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16 July 2021 Exposure to Low (≤10 cGy) Doses of 4He Particles Leads to Increased Social Withdrawal and Loss of Executive Function Performance
Jessica A. Burket, Mona Matar, Arriyam Fesshaye, Jerrah C. Pickle, Richard A. Britten
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Abstract

Astronauts on the planned mission to Mars will be exposed to galactic cosmic radiation (GCR), with proton and He particles accounting (in approximately equal amounts) for ∼75% of the equivalent dose. Exposure to ≤15 cGy of space radiation ions with Z ≥ 15 particles has been shown to impair various executive functions, including attentional set shifting and creative problem-solving in rats. Executive functions also regulate social interactions and mood. Should space radiation exposure alter these executive functions as it does cognitive flexibility, there is the possibility of altered interactions among crew members and team cooperativity during prolonged space exploration. This study characterized the effects of ≤10 cGy 400 MeV/n of 4He particles on cognitive flexibility and social interaction (within freely interacting dyads) in male Wistar rats. Exposure to ≥1 cGy 4He ions induced deficits in the SD and/or CD stages of the attentional set shifting (ATSET) task, as reported after exposure to Z ≥ 15 space radiation ions. Should similar effects occur in astronauts, these data suggest that they would have a reduced ability to identify key events in a new situation and would be more easily distracted by extraneous variables. The irradiated rats were also screened for performance in a task for unconstrained cognitive flexibility (UCFlex), often referred to as creative problem-solving. There was a marked dose-dependent change in UCFlex performance with ∼30% of rats exposed to 10 cGy being unable to solve the problem, while the remaining rats took longer than the sham-irradiated animals to resolve the problem. Importantly, performance in the ATSET test was not indicative of UCFlex performance. From a risk assessment perspective, these findings suggest that a value based on a single behavioral end point may not fully represent the cognitive deficits induced by space radiation, even within the cognitive flexibility domain. Rats that received 5 cGy 4He ion irradiation had a significantly lower level of interaction toward their sham-irradiated partners in a non-anxiogenic (uncaged) dyad interactions study. This is consistent with the social withdrawal previously observed in space radiation-exposed male mice in a three-chamber test. 4He-irradiated rats exhibited a significantly higher incidence and duration of self-grooming, which is even more concerning, given that their dyad partners were able to physically interact with the irradiated rats (i.e., touching/climbing over them). This study has established that exposure of male rats to “light” ions such as He affects multiple executive functions resulting in deficits in both sociability and cognitive flexibility, and possibly affective behavior (reward valuation). Further studies are needed to determine if these space radiation-induced co-morbidities are concomitantly induced within individual rats.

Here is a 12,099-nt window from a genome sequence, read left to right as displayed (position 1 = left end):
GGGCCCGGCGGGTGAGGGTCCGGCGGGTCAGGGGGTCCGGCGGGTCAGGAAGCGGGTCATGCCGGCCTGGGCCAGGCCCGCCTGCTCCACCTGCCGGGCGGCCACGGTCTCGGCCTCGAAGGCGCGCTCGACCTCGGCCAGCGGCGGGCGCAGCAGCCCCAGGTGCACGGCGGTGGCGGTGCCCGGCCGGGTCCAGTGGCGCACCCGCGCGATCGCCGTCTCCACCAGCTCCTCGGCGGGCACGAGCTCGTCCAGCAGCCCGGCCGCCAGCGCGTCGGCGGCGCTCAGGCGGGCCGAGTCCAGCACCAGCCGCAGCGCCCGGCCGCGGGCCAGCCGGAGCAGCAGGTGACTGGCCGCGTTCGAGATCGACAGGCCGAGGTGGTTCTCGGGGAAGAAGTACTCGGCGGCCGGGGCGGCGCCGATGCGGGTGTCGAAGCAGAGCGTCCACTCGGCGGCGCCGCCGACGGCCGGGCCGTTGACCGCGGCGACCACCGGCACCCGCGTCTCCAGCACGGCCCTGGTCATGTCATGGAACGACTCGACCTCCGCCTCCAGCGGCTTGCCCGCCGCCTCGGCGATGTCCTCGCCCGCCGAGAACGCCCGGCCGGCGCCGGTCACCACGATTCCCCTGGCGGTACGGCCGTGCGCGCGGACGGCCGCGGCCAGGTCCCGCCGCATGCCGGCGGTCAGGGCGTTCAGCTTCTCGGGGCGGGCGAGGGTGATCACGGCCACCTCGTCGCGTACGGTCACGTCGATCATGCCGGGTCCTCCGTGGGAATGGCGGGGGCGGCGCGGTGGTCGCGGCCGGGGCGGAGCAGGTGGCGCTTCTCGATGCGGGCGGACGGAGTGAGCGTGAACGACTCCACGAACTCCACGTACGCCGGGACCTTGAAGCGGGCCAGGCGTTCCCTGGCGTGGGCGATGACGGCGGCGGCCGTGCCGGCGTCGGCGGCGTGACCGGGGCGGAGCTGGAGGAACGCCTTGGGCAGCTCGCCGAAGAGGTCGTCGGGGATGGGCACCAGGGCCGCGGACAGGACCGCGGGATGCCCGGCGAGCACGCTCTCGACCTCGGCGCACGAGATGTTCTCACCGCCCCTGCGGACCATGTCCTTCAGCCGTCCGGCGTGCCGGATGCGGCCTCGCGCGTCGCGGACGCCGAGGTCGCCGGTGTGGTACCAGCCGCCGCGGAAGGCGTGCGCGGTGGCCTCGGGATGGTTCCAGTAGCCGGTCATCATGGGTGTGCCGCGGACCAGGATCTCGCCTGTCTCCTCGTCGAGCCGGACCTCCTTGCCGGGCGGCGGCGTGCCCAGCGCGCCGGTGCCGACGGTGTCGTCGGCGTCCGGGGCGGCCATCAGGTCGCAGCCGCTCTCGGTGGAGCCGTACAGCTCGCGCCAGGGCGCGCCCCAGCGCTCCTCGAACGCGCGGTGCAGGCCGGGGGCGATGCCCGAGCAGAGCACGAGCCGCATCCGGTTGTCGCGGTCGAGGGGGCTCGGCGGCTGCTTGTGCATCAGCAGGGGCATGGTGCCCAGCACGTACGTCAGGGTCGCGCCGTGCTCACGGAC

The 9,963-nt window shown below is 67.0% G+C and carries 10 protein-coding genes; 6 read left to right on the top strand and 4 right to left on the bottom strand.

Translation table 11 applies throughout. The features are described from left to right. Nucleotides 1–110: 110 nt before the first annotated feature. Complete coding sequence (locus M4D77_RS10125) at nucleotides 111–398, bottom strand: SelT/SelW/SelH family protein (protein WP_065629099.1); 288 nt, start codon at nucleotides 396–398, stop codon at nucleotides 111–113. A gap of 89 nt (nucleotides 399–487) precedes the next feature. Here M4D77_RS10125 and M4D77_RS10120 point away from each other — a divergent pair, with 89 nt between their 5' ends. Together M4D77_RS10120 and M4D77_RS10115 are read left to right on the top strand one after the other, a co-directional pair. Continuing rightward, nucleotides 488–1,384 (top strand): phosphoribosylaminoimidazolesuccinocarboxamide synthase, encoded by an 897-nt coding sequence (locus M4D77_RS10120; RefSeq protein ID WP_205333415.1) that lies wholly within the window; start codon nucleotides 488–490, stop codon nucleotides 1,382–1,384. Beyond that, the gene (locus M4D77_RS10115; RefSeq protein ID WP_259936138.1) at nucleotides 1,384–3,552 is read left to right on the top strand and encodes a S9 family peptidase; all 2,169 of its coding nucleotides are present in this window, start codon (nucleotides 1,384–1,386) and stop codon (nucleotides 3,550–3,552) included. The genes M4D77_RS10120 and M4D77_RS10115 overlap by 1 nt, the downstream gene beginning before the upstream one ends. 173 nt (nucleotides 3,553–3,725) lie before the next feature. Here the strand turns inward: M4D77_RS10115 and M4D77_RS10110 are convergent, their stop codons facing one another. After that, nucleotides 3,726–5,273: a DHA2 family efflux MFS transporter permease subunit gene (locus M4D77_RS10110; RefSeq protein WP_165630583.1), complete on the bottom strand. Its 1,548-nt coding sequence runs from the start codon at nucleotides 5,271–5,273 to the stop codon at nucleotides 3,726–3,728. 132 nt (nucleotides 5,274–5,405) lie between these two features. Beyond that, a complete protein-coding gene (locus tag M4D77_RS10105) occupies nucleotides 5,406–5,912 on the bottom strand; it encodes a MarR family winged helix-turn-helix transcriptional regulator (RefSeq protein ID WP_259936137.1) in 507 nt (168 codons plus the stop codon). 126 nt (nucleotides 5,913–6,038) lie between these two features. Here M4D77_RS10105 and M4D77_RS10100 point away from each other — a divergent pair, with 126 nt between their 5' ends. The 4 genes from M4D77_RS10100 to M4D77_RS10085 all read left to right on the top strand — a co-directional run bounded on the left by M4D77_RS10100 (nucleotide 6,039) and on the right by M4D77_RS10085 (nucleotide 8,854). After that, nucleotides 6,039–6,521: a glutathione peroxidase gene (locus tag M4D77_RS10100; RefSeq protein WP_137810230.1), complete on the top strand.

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Jessica A. Burket, Mona Matar, Arriyam Fesshaye, Jerrah C. Pickle, and Richard A. Britten "Exposure to Low (≤10 cGy) Doses of 4He Particles Leads to Increased Social Withdrawal and Loss of Executive Function Performance," Radiation Research 196(4), 345-354, (16 July 2021). https://doi.org/10.1667/RADE-20-00251.1
Received: 10 November 2020; Accepted: 6 July 2021; Published: 16 July 2021
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